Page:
via Center For Security Policy: In a sobering assessment of the Paris attacks, CIA Director John Brennan spoke yesterday at the Global Security Forum, calling for increased surveillance capabilities, bemoaning the restrictions on intelligence collection promoted by privacy advocates, and warning that “this is not the only operation” the Islamic State has planned.
While calling for increased cooperation and information sharing among government intelligence agencies, he acknowledged that practically this task is difficult due to each government having their own priorities, sources, and methods. This is just one of the many obstacles hampering the fight against the jihadist organization and declared caliphate known as the Islamic State and other terrorist groups.
While much has been written about the sophisticated propaganda and social media presence of the caliphate, the fact remains that an increased reliance on electronic surveillance, data mining, and analytics has undermined human intelligence collection efforts.
As the reporting on the presumed mastermind of the Paris attacks Abu Omar al-Baljiki makes clear, he managed to travel to Syria, back to Belgium, and escape to Syria again despite his photo and name being made public, featured on newscasts, and known to Belgian intelligence. The fact that he was able to cross borders undetected, with the presence of CCTV cameras, facial recognition software, and databases elucidates the fact that while technological advances have been crucial in foiling terrorist plots in the past, a determined adversary can and will find ways to stay one step ahead of technology.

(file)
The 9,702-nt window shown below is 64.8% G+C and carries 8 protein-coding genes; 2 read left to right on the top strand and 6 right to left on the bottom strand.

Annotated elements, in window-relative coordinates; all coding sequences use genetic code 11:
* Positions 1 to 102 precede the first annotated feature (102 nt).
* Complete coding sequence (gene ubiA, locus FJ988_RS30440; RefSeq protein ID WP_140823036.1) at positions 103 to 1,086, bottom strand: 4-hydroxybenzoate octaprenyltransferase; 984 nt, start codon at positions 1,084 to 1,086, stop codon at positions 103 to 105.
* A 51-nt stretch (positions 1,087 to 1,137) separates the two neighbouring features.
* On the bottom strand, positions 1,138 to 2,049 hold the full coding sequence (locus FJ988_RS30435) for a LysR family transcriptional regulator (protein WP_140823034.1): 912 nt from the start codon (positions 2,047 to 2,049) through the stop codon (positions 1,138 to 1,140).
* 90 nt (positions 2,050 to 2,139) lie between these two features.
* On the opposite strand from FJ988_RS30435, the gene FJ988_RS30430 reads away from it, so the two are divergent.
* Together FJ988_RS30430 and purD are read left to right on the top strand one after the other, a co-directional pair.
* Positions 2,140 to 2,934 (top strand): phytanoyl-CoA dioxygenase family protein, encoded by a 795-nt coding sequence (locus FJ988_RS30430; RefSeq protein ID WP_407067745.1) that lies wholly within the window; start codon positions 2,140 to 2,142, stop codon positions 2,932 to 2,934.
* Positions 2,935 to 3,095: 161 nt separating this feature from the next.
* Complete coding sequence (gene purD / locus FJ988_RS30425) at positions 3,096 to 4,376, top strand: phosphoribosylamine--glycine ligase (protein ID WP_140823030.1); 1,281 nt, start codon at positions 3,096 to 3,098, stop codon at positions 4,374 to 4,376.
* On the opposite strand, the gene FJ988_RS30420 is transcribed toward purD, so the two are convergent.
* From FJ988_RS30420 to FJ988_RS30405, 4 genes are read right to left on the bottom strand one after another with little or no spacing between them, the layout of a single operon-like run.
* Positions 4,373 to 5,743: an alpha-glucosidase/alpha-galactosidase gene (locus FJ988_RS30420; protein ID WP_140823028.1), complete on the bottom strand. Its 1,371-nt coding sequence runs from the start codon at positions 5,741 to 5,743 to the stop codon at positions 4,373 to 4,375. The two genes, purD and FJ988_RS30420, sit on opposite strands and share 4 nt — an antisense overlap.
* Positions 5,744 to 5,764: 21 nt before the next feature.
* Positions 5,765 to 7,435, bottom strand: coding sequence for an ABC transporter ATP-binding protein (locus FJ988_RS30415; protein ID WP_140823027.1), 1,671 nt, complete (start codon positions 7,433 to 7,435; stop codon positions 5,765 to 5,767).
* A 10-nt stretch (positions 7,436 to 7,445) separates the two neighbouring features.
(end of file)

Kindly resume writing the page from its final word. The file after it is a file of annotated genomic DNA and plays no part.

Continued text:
Brennan said as much yesterday, pointing out that the attacks were “carefully planned” and that “We had strategic warning. We knew that planning by ISIL was underway.” The failure to stop the attacks, he said, were due to a combination of factors, including the ability of European intelligence to monitor individuals traveling to Syria being under strain due to the sheer volume of them, increased operational security by the jihadists, who are skilled at adapting to circumstances and in effect becoming “early adopters” of secure encrypted communications, and “unauthorized disclosures” (Snowden most likely) along with “policy and legal actions” by governments that have resulted in the CIA and other services’ ability to uncover and dismantle terrorist networks becoming increasingly difficult.
The CIA’s response to these challenges has been in part, the creation of the Directorate of Digital Innovation. Calling it “the biggest change to the CIA’s structure in five decades” Brennan announced that the recently created department is tasked with “accelerating the integration of our digital and cyber capabilities across all our mission areas – espionage, all-source analysis, open-source intelligence and covert action.”
While the focus on preventing information dominance by the jihadists is to be commended, the fact remains that reliance on technology can lead to disastrous consequences. Satellite and drone surveillance can track a jihadists’ movements, but they are incapable of infiltrating networks, spying, and collecting information. A dedicated human intelligence effort is urgently needed to stop an organization that long ago ceased to be a “JV team” if it ever was one.